... He could afford to learn to be a statesman, and had the industry wanted for such training. ... He was not a brilliant man, and understood well that such was the case. He was now listened to in the House, as the phrase goes; but he was listened to as a laborious man, who was in earnest in what he did, who got up his facts with accuracy, and who, dull though he was, was worthy of confidence. And he was very dull. He rather prided himself on being dull, and on conquering in spite of his dullness. He never allowed himself a joke in his speeches, nor attempted even the smallest flourish of rhetoric. He was very careful in his language, labouring night and day to learn to express himself with accuracy, with no needless repetition of words... He had taught himself to believe that oratory, as oratory, was a sin against that honesty in politics by which he strove to guide himself. He desired to use words for the purpose of teaching things which he knew and which others did not know; and he desired also to be honoured for his knowledge. But he had no desire to be honoured for the language in which his knowledge was conveyed. ... It is the trust which such men inspire which makes them so serviceable.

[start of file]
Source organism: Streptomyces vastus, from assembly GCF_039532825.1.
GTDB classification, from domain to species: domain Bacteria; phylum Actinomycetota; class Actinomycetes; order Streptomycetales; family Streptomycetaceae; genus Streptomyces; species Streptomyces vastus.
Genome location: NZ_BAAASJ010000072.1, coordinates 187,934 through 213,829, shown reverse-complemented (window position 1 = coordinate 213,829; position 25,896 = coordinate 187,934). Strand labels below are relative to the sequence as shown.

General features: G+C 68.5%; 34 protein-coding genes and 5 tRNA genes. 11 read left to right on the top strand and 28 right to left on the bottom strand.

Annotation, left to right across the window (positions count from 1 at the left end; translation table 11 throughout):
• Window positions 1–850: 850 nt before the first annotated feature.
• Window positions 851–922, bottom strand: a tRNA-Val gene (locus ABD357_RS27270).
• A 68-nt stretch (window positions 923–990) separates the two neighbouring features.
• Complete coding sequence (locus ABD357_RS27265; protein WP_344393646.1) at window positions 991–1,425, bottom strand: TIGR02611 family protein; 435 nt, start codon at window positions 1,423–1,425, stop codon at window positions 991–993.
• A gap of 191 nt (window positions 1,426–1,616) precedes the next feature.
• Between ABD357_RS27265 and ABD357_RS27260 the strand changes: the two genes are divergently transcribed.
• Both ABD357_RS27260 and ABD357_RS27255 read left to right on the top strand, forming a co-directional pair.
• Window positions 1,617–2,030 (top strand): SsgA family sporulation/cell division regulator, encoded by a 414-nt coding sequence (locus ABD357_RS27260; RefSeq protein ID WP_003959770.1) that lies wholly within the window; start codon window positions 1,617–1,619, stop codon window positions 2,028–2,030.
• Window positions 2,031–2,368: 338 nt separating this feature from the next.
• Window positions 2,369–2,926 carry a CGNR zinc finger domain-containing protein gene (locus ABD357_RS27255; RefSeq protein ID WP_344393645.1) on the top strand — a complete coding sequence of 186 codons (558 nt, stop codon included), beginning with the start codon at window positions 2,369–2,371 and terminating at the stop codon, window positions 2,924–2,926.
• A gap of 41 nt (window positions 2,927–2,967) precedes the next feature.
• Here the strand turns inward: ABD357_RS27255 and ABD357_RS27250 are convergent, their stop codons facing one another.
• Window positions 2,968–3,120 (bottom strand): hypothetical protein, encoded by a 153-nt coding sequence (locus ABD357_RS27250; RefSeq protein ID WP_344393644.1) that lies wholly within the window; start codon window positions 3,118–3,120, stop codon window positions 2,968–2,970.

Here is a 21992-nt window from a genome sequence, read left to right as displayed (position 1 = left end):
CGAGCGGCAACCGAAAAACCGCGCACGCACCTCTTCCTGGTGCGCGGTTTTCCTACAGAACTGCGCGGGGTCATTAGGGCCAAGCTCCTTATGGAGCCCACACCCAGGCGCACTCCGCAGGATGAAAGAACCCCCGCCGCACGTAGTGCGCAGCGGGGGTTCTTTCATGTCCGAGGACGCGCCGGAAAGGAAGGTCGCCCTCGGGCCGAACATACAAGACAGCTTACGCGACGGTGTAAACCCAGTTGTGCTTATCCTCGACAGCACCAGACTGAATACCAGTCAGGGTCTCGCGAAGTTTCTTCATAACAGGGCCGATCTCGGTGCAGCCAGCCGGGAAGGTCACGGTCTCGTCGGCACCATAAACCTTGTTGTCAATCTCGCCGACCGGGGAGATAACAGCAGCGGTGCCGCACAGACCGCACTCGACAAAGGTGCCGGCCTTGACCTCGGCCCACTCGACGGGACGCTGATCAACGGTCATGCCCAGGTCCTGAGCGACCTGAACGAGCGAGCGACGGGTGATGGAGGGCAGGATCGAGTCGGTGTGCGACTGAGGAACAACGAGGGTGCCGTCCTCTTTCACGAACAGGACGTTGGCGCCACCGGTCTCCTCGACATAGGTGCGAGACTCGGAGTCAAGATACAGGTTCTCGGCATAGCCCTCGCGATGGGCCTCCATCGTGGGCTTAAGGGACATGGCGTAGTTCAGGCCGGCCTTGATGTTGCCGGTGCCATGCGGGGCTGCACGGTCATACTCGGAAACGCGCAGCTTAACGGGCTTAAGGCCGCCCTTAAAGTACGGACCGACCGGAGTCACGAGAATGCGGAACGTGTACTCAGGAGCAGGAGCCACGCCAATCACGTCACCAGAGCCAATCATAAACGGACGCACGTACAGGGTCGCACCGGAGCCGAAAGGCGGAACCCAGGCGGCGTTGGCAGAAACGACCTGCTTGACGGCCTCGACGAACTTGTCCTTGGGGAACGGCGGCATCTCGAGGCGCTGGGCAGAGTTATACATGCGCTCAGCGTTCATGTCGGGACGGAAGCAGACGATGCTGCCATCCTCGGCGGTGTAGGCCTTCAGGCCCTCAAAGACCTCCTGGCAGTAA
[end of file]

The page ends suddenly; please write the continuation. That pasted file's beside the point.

Hmmm. By Chapter 28, we're not so sure about him as a husband, but this made me smile.